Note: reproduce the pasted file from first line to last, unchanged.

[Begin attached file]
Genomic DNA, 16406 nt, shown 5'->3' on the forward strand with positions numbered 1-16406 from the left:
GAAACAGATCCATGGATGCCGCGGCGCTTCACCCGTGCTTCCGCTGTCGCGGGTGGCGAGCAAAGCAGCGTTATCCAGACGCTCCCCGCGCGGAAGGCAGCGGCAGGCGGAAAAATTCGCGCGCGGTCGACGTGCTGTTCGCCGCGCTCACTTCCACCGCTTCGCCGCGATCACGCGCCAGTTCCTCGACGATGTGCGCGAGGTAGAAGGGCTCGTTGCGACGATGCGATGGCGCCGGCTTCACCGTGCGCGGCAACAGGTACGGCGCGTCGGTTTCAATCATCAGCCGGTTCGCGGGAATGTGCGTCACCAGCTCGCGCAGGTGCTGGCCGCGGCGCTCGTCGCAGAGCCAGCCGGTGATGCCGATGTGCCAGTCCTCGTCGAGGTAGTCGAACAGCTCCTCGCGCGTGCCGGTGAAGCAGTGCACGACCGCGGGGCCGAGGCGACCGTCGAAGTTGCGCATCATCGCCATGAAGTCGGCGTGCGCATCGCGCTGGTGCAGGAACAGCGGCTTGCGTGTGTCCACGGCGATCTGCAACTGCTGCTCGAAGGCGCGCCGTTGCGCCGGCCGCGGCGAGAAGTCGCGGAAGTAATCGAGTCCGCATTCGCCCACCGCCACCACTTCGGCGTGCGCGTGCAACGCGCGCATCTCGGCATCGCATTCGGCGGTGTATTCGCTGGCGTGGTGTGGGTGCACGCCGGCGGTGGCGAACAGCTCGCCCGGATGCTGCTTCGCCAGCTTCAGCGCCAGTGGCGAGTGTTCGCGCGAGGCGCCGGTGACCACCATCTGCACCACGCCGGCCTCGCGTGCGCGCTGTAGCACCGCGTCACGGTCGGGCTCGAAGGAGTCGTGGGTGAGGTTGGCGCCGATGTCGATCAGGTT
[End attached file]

Genomic DNA, 16406 nt, shown 5'->3' on the forward strand with positions numbered 1-16406 from the left:
GAAACAGATCCATGGATGCCGCGGCGCTTCACCCGTGCTTCCGCTGTCGCGGGTGGCGAGCAAAGCAGCGTTATCCAGACGCTCCCCGCGCGGAAGGCAGCGGCAGGCGGAAAAATTCGCGCGCGGTCGACGTGCTGTTCGCCGCGCTCACTTCCACCGCTTCGCCGCGATCACGCGCCAGTTCCTCGACGATGTGCGCGAGGTAGAAGGGCTCGTTGCGACGATGCGATGGCGCCGGCTTCACCGTGCGCGGCAACAGGTACGGCGCGTCGGTTTCAATCATCAGCCGGTTCGCGGGAATGTGCGTCACCAGCTCGCGCAGGTGCTGGCCGCGGCGCTCGTCGCAGAGCCAGCCGGTGATGCCGATGTGCCAGTCCTCGTCGAGGTAGTCGAACAGCTCCTCGCGCGTGCCGGTGAAGCAGTGCACGACCGCGGGGCCGAGGCGACCGTCGAAGTTGCGCATCATCGCCATGAAGTCGGCGTGCGCATCGCGCTGGTGCAGGAACAGCGGCTTGCGTGTGTCCACGGCGATCTGCAACTGCTGCTCGAAGGCGCGCCGTTGCGCCGGCCGCGGCGAGAAGTCGCGGAAGTAATCGAGTCCGCATTCGCCCACCGCCACCACTTCGGCGTGCGCGTGCAACGCGCGCATCTCGGCATCGCATTCGGCGGTGTATTCGCTGGCGTGGTGTGGGTGCACGCCGGCGGTGGCGAACAGCTCGCCCGGATGCTGCTTCGCCAGCTTCAGCGCCAGTGGCGAGTGTTCGCGCGAGGCGCCGGTGACCACCATCTGCACCACGCCGGCCTCGCGTGCGCGCTGTAGCACCGCGTCACGGTCGGGCTCGAAGGAGTCGTGGGTGAGGTTGGCGCCGATGTCGATCAGGTT